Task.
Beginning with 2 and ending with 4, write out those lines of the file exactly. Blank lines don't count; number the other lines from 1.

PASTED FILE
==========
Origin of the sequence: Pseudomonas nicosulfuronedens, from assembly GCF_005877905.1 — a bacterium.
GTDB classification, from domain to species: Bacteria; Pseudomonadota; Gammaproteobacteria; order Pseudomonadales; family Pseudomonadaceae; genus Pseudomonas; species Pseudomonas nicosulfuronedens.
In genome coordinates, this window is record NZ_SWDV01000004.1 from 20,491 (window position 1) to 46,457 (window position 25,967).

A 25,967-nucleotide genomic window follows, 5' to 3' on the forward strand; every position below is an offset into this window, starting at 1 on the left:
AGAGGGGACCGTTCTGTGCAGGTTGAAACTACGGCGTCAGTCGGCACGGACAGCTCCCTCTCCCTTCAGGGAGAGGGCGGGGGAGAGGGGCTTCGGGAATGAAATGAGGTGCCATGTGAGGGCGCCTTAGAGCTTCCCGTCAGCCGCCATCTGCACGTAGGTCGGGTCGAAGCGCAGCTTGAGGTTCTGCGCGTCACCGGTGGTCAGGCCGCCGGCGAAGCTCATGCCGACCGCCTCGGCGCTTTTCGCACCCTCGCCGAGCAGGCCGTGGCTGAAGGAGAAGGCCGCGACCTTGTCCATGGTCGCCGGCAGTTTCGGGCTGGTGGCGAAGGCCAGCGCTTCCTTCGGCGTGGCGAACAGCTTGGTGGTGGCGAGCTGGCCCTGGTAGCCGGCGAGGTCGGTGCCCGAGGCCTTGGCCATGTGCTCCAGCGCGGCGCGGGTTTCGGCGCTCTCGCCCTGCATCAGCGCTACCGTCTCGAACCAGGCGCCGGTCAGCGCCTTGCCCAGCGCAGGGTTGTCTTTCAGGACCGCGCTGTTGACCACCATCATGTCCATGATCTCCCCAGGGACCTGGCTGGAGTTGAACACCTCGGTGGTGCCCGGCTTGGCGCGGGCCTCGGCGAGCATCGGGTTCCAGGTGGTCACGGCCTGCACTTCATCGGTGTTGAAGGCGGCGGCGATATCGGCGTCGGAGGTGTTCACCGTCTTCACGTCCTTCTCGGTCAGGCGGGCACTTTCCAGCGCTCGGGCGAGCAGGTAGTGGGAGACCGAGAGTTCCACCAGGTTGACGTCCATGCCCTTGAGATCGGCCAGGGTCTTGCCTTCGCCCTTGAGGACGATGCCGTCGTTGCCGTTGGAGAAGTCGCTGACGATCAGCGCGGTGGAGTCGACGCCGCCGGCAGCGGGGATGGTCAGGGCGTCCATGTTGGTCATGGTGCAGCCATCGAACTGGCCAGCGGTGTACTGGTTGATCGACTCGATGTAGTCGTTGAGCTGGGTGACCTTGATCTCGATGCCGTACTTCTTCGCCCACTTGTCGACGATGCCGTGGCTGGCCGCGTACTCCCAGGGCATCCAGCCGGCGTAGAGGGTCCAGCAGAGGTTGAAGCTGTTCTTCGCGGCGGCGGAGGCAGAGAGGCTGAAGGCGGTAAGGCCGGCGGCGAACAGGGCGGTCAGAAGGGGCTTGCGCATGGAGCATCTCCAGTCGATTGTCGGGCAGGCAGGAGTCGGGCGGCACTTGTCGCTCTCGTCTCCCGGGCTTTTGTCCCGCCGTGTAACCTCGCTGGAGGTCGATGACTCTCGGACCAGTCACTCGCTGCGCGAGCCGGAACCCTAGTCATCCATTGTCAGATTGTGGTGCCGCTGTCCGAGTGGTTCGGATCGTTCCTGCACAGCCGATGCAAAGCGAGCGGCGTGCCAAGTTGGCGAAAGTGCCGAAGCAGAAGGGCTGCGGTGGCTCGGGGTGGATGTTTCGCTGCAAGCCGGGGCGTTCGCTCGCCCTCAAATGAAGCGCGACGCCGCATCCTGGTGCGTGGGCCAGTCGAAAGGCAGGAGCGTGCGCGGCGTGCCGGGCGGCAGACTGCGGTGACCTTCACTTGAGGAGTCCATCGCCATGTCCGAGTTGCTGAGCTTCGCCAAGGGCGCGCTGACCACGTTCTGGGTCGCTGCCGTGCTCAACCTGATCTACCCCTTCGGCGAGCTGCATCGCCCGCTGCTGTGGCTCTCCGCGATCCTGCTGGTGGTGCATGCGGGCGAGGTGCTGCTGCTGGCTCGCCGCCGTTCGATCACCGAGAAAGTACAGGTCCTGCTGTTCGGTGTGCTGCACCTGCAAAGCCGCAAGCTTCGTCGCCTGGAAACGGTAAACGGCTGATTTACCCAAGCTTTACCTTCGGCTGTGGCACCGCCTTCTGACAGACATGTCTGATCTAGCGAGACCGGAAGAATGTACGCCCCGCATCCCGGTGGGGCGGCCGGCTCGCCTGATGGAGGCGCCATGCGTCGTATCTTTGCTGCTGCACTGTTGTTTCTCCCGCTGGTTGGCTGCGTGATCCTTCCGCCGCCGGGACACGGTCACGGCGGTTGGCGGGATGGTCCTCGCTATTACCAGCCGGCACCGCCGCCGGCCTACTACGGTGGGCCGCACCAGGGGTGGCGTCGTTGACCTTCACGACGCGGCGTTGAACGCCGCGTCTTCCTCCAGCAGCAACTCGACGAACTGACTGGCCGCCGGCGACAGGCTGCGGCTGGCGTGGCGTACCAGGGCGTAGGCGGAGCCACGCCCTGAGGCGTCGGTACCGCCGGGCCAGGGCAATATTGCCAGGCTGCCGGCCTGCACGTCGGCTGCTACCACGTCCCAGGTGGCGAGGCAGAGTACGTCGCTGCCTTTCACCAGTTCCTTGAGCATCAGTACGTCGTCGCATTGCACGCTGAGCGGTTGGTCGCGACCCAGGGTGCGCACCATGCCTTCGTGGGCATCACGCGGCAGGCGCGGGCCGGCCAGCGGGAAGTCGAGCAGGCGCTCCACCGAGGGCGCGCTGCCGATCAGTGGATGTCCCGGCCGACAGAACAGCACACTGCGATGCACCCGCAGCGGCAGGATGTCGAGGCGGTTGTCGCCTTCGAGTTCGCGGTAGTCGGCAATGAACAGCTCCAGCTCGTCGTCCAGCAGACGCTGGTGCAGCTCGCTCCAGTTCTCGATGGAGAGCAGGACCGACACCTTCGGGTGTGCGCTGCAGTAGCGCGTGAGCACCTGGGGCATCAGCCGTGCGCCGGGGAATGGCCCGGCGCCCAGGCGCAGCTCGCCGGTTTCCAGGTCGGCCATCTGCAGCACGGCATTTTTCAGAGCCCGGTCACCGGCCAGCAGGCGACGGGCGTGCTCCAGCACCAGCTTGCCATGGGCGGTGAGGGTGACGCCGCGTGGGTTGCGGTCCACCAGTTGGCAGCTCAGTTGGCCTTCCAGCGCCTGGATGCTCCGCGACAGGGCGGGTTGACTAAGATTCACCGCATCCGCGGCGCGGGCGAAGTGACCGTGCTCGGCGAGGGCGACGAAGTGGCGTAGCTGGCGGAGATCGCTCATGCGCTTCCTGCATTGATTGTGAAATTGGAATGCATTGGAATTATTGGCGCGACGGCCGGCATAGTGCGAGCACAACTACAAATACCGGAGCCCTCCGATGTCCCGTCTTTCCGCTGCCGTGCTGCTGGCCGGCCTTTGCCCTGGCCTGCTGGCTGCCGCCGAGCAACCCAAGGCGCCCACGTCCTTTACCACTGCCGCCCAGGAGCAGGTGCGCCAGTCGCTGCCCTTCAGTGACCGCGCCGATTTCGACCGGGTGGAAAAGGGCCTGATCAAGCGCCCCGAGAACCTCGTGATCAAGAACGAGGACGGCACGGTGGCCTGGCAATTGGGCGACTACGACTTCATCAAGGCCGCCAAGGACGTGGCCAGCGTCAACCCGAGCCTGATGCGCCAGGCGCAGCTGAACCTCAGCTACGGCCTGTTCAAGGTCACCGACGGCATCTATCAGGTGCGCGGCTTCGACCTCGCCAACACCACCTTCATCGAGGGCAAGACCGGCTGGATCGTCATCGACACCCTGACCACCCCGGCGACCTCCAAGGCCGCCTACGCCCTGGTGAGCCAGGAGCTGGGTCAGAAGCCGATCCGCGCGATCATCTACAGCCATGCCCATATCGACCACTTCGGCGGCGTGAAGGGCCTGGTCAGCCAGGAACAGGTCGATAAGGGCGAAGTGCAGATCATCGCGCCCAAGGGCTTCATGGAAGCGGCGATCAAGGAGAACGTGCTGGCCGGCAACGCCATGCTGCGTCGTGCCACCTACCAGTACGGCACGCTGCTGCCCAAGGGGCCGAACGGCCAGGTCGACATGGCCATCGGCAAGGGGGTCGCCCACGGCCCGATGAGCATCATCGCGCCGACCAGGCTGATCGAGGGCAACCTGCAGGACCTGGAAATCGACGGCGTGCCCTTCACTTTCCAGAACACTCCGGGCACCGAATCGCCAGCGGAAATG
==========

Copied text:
GTDB classification, from domain to species: Bacteria; Pseudomonadota; Gammaproteobacteria; order Pseudomonadales; family Pseudomonadaceae; genus Pseudomonas; species Pseudomonas nicosulfuronedens.
In genome coordinates, this window is record NZ_SWDV01000004.1 from 20,491 (window position 1) to 46,457 (window position 25,967).

A 25,967-nucleotide genomic window follows, 5' to 3' on the forward strand; every position below is an offset into this window, starting at 1 on the left: